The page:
In September, the U.S. Environmental Protection Agency and the California Air Resources Board announced that Volkswagen, the world’s largest automaker, had illegally modified its passenger diesel vehicles so they could pass clean air tests under laboratory conditions but emit as much as 40 times the legal limit of dangerous pollutants under normal driving conditions.
The announcement set off one of the most significant industrial scandals in recent history. In addition to devastating the VW brand and shaking up its leadership, government officials around the world have begun taking a much closer look at all types of cars.
Which other vehicle manufacturers might be cheating the system? How can we catch them? In an era of increasingly computerized vehicles and engines, how do we prevent cheating – or even legally gaming the system – in the first place?
The gist of the VW story may be familiar by now, but what many people don’t fully appreciate is the critical role of California’s regulators, and why it matters for the long run. Starting in 2011, CARB researchers and other global vehicle technology experts, including my staff at the International Council on Clean Transportation, became aware that nitrogen oxide emissions from passenger diesel vehicles in Europe were much higher than air quality standards allowed.
These vehicles were passing emissions tests, but then spewing many times the permitted nitrogen oxide under real-world driving conditions: stop-and-go traffic, up-and-down hills and sudden acceleration and deceleration. Many suspected that relatively lax compliance and enforcement in Europe were to blame.
In 2012, we approached CARB for support for a series of tests that, we hoped, would confirm that suspicion. During 2013 and 2014, we brought in West Virginia University to conduct real-world tests of three passenger diesels: a VW Jetta, a VW Passat and a BMW. Our hypothesis was that these vehicles would be clean under normal driving conditions because of the stricter compliance and enforcement program in California and the U.S. compared to Europe. We turned out to be part right. The BMW performed well, but the VWs had extremely high emissions.
What CARB did next, in close collaboration with the EPA, provided the critical evidence. It initiated an investigation that led to a voluntary recall of VW passenger diesels in California last December, then it retested the vehicles that VW had supposedly fixed. When the fix didn’t significantly change the pollution results, CARB and the EPA forced the automaker to admit it was cheating.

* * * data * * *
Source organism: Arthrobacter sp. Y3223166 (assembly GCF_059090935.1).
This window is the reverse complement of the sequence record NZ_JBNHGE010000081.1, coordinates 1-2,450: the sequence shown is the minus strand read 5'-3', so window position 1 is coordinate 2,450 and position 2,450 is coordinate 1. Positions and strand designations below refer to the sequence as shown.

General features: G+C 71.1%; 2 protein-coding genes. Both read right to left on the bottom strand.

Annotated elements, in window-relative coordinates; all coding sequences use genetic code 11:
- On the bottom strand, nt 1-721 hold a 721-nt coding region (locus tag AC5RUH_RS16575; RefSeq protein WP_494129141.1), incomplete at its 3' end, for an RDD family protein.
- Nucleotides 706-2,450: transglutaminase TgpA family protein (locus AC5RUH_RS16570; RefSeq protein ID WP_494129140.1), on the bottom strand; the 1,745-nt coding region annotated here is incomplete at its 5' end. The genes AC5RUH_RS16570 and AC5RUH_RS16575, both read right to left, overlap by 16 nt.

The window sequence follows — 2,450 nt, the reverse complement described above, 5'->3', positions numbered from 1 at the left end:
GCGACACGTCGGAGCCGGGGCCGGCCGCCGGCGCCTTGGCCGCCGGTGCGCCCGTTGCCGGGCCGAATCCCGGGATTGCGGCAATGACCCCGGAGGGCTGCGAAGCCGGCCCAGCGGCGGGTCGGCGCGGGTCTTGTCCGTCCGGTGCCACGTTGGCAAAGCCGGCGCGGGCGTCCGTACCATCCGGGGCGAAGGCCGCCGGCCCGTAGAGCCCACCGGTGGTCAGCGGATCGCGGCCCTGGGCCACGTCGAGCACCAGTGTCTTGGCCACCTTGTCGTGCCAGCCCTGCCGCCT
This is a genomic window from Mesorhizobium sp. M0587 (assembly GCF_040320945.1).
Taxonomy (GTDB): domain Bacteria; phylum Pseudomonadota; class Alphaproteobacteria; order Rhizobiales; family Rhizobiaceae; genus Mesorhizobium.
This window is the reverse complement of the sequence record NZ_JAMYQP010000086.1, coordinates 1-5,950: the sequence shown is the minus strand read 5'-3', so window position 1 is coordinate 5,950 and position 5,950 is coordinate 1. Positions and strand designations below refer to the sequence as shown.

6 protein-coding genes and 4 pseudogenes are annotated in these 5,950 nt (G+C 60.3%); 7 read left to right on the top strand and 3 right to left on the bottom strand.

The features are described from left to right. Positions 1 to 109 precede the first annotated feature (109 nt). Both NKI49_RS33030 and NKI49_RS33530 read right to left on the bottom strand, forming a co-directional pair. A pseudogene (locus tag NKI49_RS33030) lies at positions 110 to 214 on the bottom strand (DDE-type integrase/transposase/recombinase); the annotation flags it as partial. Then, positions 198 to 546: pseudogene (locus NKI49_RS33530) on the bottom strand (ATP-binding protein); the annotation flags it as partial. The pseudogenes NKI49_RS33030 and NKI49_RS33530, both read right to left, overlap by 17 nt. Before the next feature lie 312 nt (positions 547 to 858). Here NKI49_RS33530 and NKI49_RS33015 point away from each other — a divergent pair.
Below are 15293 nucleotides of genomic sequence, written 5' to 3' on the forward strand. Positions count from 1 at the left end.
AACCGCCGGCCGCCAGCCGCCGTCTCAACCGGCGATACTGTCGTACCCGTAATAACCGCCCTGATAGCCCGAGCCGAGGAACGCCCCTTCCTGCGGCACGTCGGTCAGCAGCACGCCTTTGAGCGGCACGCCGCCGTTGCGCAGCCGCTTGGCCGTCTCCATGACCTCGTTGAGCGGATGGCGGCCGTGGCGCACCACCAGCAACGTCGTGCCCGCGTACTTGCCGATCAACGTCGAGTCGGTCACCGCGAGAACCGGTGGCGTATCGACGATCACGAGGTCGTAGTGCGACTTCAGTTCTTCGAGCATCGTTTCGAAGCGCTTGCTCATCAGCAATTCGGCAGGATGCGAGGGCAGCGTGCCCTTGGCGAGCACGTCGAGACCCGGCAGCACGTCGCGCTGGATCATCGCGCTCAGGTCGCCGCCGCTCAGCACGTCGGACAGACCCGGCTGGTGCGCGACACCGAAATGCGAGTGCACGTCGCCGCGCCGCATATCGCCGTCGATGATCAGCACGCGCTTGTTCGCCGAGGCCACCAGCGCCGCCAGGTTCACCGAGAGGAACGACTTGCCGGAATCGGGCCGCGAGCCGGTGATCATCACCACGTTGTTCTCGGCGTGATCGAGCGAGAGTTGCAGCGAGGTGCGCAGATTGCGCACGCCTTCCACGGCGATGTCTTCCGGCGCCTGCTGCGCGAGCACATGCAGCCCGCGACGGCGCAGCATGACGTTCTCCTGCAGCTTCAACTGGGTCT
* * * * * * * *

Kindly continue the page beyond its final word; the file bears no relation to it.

There are two important lessons we should learn from the VW fiasco. The first is that stringent emissions standards for cars are effective only if combined with strong testing, the authority to require vehicle recalls and penalties to deter future cheating. Importantly, CARB is seeking additional funds to upgrade its testing facilities to make it easier to detect “defeat devices” or other types of cheating by automakers. Leaders in Sacramento should support this proposal.
The second lesson has far broader implications. Next month, world leaders will gather in Paris for the United Nations Climate Summit. Global negotiators need to ensure that pledges to reduce emissions are backed by compliance and enforcement programs that work. This will require a concerted action on the part of many countries and regions, including Europe, China and India.
For 50 years, California has shown the world how to reduce air pollution with new technologies, while continuing to enjoy strong economic growth. Policymakers around the world are turning to CARB for advice on making clean vehicle policies effective. As more nations profit from their experience, we’ll all be able to breathe a little easier.
Drew Kodjak is executive director of the International Council on Clean Transportation, a nonprofit research group with offices in Washington, D.C., and San Francisco. He can be contacted at email@example.com.